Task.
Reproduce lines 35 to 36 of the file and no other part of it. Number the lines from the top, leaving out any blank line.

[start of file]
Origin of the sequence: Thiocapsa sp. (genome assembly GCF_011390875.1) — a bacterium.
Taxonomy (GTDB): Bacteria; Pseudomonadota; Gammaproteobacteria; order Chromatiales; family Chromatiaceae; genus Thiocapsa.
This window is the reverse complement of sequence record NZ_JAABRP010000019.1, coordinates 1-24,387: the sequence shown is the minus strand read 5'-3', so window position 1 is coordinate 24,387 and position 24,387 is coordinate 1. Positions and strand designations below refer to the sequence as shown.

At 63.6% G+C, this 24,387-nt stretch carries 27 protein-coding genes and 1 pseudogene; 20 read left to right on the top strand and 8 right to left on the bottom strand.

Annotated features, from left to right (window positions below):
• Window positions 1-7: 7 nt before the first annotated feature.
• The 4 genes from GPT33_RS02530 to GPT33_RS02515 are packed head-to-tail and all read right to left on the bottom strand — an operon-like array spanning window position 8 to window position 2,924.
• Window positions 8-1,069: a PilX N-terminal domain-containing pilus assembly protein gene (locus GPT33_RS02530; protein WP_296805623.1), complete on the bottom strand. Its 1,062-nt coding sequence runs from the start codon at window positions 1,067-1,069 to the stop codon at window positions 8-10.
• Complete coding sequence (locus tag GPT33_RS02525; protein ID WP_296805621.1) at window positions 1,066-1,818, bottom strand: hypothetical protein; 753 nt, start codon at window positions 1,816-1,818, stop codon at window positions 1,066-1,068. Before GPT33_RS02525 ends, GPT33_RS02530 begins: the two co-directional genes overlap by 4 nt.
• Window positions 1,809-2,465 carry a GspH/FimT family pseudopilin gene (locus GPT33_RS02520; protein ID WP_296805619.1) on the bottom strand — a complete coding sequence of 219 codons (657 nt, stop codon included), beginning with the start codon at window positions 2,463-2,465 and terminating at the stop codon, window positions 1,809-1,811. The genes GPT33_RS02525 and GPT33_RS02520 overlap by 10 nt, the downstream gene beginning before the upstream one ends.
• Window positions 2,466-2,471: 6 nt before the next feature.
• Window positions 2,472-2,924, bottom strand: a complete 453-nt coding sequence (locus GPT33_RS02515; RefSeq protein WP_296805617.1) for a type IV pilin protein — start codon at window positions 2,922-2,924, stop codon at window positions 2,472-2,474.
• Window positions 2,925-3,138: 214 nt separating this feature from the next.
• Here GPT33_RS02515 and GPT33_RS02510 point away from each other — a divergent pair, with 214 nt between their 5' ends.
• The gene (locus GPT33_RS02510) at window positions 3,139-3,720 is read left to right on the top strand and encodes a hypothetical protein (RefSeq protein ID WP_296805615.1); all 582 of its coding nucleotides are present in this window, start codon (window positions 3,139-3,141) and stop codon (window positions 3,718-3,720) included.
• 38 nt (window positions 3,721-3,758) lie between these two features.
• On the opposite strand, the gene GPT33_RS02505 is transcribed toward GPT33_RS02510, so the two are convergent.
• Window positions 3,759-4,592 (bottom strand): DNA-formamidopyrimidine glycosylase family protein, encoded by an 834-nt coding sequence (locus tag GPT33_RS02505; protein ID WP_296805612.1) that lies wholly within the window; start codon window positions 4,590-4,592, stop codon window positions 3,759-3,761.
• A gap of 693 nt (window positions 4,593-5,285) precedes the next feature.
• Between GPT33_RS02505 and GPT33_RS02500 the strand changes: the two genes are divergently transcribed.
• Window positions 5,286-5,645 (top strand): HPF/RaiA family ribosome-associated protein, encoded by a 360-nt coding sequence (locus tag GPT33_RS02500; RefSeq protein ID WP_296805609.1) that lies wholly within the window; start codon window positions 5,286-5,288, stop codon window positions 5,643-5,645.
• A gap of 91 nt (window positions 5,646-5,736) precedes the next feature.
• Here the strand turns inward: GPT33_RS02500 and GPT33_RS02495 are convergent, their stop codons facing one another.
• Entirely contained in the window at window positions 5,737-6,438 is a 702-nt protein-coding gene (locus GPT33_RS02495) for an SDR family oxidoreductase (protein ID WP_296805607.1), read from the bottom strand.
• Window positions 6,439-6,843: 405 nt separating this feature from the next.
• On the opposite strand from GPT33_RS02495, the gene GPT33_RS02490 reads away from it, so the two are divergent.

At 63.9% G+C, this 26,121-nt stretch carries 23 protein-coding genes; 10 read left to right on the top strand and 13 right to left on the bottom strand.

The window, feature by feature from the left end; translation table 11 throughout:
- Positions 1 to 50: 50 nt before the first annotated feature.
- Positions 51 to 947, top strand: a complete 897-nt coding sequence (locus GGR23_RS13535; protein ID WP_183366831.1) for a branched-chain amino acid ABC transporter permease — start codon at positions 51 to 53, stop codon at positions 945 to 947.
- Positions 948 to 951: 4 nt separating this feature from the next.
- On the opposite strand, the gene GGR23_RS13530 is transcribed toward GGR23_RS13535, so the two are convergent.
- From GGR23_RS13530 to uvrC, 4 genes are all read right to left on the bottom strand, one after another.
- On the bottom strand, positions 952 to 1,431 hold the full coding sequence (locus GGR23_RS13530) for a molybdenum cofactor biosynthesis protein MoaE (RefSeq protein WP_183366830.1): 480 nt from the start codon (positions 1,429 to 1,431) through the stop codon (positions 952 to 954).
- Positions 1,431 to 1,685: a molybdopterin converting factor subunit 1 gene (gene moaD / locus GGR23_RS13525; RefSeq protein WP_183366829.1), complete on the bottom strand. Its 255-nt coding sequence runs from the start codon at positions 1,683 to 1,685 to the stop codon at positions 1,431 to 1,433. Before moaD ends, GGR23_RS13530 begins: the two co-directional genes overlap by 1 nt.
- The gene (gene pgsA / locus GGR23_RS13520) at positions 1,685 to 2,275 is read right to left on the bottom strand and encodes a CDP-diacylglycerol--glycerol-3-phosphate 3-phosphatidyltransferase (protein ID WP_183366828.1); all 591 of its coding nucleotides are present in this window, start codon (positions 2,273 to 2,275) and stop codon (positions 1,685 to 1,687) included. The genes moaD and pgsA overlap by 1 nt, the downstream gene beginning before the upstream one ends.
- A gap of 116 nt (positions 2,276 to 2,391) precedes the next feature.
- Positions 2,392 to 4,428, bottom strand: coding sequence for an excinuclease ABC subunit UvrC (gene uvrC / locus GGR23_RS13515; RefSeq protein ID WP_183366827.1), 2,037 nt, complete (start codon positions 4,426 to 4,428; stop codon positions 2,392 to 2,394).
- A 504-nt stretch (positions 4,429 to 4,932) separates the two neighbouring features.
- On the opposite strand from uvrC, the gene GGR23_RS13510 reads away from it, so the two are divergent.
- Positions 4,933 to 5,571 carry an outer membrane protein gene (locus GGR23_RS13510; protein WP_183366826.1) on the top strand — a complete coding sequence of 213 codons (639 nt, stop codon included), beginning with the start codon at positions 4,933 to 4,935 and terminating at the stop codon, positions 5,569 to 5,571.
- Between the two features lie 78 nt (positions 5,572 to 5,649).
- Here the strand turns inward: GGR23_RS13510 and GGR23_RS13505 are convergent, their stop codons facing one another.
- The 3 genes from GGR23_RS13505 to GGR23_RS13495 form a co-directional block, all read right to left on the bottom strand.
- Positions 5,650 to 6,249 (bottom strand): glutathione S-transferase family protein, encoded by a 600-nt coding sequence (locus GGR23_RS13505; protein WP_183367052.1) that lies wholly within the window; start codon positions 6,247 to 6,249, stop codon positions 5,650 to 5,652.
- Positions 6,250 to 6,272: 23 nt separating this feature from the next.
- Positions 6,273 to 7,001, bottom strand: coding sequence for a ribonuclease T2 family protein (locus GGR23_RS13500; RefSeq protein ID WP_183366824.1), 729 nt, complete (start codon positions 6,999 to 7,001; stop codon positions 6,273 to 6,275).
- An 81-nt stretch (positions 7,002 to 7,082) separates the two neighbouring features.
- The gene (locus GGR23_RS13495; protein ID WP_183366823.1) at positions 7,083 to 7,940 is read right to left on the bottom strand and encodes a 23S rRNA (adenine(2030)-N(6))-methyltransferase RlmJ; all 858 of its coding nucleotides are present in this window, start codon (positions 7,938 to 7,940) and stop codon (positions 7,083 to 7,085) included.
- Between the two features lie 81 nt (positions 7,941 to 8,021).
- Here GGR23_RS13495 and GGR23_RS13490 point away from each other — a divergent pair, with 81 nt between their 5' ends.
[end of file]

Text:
- Positions 1,431 to 1,685: a molybdopterin converting factor subunit 1 gene (gene moaD / locus GGR23_RS13525; RefSeq protein WP_183366829.1), complete on the bottom strand. Its 255-nt coding sequence runs from the start codon at positions 1,683 to 1,685 to the stop codon at positions 1,431 to 1,433. Before moaD ends, GGR23_RS13530 begins: the two co-directional genes overlap by 1 nt.
- The gene (gene pgsA / locus GGR23_RS13520) at positions 1,685 to 2,275 is read right to left on the bottom strand and encodes a CDP-diacylglycerol--glycerol-3-phosphate 3-phosphatidyltransferase (protein ID WP_183366828.1); all 591 of its coding nucleotides are present in this window, start codon (positions 2,273 to 2,275) and stop codon (positions 1,685 to 1,687) included. The genes moaD and pgsA overlap by 1 nt, the downstream gene beginning before the upstream one ends.